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      Lucia DOVE

Lucia DOVE’s new work VLOED (published by Dunlin Press) is a work of creative nonfiction that, comprising historical analysis, poetry and photography, explores the shared cultural memory and landscape between Essex and the Netherlands in relation to the North Sea Flood of 1953. The book will launch as an element of the 2021 edition of the ESTUARY FESTIVAL, and see below for an excerpt from the book up on Hotel, FOULNESS ISLAND ...

Order VLOED direct 
from the publisher here.







        peat      slib







        mud          veen


Alternating layers of silt (MUD deposited by WATER) and PEAT (VEGETATION decomposed by WATER) in ESSEX, laid bare when excavation has been carried out during the construction of coastal works such as docks, gas works and power stations. These mark alternating periods of advance and retreat by the sea.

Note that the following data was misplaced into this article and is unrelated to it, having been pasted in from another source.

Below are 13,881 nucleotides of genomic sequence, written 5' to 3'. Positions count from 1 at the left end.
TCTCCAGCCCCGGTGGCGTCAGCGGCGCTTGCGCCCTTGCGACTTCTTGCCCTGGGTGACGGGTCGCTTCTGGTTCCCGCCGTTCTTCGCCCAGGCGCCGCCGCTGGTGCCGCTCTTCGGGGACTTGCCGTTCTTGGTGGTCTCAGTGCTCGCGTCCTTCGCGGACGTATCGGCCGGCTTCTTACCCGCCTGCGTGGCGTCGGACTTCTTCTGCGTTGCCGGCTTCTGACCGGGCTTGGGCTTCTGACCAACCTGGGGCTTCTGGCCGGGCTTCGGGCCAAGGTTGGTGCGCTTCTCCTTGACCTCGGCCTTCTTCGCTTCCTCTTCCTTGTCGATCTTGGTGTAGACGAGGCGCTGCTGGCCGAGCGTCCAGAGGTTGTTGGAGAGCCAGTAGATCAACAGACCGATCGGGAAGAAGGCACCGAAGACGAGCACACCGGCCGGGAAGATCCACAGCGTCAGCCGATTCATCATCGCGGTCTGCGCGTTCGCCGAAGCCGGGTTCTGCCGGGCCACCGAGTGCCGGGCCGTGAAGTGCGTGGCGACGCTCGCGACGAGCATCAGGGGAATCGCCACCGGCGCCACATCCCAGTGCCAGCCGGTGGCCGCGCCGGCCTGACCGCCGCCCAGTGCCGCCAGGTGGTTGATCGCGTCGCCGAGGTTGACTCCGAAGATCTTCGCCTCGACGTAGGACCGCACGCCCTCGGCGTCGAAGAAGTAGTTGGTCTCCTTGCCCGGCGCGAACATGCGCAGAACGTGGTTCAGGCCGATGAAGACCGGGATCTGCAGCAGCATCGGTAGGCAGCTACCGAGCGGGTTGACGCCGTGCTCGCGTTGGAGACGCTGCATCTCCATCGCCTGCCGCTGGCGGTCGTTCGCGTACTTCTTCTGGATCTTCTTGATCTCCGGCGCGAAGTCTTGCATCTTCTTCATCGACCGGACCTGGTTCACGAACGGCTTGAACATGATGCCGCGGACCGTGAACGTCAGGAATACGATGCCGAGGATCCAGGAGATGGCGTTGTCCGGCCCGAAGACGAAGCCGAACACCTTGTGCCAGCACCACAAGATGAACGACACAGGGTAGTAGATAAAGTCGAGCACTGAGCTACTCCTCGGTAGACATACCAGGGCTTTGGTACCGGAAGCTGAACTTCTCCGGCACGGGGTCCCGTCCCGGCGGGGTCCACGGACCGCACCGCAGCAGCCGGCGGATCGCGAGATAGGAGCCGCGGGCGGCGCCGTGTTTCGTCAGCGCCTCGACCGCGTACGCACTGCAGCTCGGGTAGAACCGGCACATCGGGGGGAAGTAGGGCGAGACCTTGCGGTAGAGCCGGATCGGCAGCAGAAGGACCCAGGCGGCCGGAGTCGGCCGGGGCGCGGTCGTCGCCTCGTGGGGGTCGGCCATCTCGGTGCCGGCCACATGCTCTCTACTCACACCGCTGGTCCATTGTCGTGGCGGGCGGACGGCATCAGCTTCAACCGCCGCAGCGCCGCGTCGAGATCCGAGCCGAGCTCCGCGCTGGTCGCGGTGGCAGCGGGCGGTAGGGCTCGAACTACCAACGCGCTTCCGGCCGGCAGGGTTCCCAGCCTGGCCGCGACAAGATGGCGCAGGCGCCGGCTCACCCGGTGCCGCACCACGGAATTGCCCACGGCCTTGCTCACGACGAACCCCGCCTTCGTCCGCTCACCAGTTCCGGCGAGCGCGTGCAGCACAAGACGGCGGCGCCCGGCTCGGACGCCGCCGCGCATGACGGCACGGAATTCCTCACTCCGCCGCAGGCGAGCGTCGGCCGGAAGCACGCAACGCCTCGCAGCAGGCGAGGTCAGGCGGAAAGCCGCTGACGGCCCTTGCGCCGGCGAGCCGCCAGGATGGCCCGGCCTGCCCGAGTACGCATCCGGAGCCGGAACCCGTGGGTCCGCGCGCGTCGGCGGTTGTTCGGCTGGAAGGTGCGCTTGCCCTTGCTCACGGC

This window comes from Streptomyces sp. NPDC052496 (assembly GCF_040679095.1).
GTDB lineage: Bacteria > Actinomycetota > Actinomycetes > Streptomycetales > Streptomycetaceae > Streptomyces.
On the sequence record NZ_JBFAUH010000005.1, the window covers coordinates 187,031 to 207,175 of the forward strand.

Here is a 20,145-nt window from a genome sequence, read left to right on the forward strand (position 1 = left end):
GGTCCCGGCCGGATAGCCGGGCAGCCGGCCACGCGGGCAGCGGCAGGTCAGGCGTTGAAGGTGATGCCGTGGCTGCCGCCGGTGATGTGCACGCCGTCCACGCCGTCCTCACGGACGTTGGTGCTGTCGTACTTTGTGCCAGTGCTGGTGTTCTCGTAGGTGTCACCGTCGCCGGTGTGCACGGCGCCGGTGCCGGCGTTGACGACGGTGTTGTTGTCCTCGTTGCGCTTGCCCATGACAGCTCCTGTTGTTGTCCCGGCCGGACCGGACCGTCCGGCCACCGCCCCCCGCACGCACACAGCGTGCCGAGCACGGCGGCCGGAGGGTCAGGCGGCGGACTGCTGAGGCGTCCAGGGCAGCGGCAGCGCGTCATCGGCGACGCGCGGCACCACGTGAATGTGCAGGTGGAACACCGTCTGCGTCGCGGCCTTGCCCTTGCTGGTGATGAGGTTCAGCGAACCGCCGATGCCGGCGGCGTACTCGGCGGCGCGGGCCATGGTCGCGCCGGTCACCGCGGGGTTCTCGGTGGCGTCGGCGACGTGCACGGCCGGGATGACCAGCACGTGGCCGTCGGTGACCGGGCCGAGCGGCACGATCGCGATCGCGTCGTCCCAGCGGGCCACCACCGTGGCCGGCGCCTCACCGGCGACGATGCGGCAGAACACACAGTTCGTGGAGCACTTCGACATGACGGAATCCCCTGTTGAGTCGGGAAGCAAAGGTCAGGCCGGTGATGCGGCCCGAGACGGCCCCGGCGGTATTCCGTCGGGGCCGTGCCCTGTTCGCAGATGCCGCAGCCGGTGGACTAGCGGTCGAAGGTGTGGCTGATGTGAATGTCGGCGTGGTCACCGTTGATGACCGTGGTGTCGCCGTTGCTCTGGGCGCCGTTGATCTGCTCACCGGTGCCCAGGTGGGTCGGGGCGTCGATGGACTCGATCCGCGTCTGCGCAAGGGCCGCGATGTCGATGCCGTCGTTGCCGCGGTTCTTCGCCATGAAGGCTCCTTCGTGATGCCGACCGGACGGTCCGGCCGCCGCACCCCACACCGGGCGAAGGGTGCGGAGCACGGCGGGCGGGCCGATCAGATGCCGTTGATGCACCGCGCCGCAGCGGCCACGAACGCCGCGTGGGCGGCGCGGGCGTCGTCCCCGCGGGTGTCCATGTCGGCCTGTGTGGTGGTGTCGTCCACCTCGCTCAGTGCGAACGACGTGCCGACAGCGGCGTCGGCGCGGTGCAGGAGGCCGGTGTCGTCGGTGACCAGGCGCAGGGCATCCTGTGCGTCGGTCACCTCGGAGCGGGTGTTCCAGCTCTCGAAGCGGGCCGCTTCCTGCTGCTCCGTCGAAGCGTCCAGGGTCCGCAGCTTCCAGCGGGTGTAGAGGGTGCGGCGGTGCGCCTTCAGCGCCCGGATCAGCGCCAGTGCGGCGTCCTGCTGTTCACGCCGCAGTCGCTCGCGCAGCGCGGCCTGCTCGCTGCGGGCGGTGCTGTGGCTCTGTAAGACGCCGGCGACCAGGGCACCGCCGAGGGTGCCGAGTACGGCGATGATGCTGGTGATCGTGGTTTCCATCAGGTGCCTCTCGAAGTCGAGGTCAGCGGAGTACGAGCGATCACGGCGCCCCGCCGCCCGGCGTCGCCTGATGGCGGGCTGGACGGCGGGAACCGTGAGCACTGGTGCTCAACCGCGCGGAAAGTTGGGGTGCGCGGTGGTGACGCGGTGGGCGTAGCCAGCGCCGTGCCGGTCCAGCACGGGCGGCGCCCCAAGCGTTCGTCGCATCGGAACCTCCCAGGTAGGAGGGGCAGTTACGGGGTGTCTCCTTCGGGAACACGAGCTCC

The topsoil is a natural
Build up mainly early
C20th finds were recovered
From this level.


The soil at this level appears to have
Been brought to the site to
Level the area prior to the
C17th building construction. 
It would seem most likely
From the make up of this
Strata level that the soil comes
at the time when the local
Pond was being constructed.
The finds at this level are
Mainly from the late C17th
However we do find in certain
Areas of the site earlier and later
Finds, this we believe is due to
Disturbance from modern
C20th Rubbish pits which were dug
After the original Gt. Burwood
Was demolished.


This is what is known as natural,
For this area that means a sandy
Type of soil lightish brown in colour
The C14th occupation is found at this level.

        which is only open to the public
        for seven days of the year.